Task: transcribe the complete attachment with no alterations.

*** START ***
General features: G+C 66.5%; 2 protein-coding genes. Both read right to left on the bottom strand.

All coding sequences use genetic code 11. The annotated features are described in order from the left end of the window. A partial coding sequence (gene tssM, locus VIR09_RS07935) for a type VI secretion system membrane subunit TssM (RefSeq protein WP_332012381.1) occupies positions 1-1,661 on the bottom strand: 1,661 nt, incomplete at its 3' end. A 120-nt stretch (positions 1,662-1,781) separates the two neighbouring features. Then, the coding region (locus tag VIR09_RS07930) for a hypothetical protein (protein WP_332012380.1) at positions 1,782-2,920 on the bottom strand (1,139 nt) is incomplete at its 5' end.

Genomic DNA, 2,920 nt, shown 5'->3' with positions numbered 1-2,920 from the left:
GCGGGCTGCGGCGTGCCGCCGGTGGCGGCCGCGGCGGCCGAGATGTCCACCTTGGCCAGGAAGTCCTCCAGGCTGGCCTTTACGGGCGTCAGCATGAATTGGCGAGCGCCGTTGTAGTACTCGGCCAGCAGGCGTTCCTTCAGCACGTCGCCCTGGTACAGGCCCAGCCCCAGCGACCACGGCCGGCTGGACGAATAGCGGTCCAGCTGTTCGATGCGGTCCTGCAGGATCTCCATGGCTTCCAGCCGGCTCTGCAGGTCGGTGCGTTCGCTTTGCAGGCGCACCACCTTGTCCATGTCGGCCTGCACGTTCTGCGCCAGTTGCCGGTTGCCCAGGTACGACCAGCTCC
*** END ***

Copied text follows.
General features: G+C 66.5%; 2 protein-coding genes. Both read right to left on the bottom strand.

All coding sequences use genetic code 11. The annotated features are described in order from the left end of the window. A partial coding sequence (gene tssM, locus VIR09_RS07935) for a type VI secretion system membrane subunit TssM (RefSeq protein WP_332012381.1) occupies positions 1-1,661 on the bottom strand: 1,661 nt, incomplete at its 3' end. A 120-nt stretch (positions 1,662-1,781) separates the two neighbouring features. Then, the coding region (locus tag VIR09_RS07930) for a hypothetical protein (protein WP_332012380.1) at positions 1,782-2,920 on the bottom strand (1,139 nt) is incomplete at its 5' end.

Genomic DNA, 2,920 nt, shown 5'->3' with positions numbered 1-2,920 from the left:
GCGGGCTGCGGCGTGCCGCCGGTGGCGGCCGCGGCGGCCGAGATGTCCACCTTGGCCAGGAAGTCCTCCAGGCTGGCCTTTACGGGCGTCAGCATGAATTGGCGAGCGCCGTTGTAGTACTCGGCCAGCAGGCGTTCCTTCAGCACGTCGCCCTGGTACAGGCCCAGCCCCAGCGACCACGGCCGGCTGGACGAATAGCGGTCCAGCTGTTCGATGCGGTCCTGCAGGATCTCCATGGCTTCCAGCCGGCTCTGCAGGTCGGTGCGTTCGCTTTGCAGGCGCACCACCTTGTCCATGTCGGCCTGCACGTTCTGCGCCAGTTGCCGGTTGCCCAGGTACGACCAGCTCC